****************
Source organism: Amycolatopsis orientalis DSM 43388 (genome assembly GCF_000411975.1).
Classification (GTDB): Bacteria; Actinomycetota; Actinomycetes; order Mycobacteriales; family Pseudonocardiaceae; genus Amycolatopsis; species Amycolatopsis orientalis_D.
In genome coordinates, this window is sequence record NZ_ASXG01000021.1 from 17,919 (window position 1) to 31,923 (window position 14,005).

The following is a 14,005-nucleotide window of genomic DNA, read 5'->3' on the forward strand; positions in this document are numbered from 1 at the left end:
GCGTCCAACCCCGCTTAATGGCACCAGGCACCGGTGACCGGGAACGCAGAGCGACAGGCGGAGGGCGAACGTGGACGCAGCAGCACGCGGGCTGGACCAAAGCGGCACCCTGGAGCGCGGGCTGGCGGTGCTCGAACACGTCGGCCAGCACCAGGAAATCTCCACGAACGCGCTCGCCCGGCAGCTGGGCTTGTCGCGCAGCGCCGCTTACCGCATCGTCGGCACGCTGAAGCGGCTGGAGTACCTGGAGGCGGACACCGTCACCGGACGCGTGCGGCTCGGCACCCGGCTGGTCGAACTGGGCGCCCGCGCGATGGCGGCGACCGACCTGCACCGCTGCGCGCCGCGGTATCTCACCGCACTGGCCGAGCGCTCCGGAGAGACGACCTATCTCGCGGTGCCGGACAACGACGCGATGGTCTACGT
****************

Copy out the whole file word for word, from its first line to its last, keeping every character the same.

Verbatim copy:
Source organism: Amycolatopsis orientalis DSM 43388 (genome assembly GCF_000411975.1).
Classification (GTDB): Bacteria; Actinomycetota; Actinomycetes; order Mycobacteriales; family Pseudonocardiaceae; genus Amycolatopsis; species Amycolatopsis orientalis_D.
In genome coordinates, this window is sequence record NZ_ASXG01000021.1 from 17,919 (window position 1) to 31,923 (window position 14,005).

The following is a 14,005-nucleotide window of genomic DNA, read 5'->3' on the forward strand; positions in this document are numbered from 1 at the left end:
GCGTCCAACCCCGCTTAATGGCACCAGGCACCGGTGACCGGGAACGCAGAGCGACAGGCGGAGGGCGAACGTGGACGCAGCAGCACGCGGGCTGGACCAAAGCGGCACCCTGGAGCGCGGGCTGGCGGTGCTCGAACACGTCGGCCAGCACCAGGAAATCTCCACGAACGCGCTCGCCCGGCAGCTGGGCTTGTCGCGCAGCGCCGCTTACCGCATCGTCGGCACGCTGAAGCGGCTGGAGTACCTGGAGGCGGACACCGTCACCGGACGCGTGCGGCTCGGCACCCGGCTGGTCGAACTGGGCGCCCGCGCGATGGCGGCGACCGACCTGCACCGCTGCGCGCCGCGGTATCTCACCGCACTGGCCGAGCGCTCCGGAGAGACGACCTATCTCGCGGTGCCGGACAACGACGCGATGGTCTACGT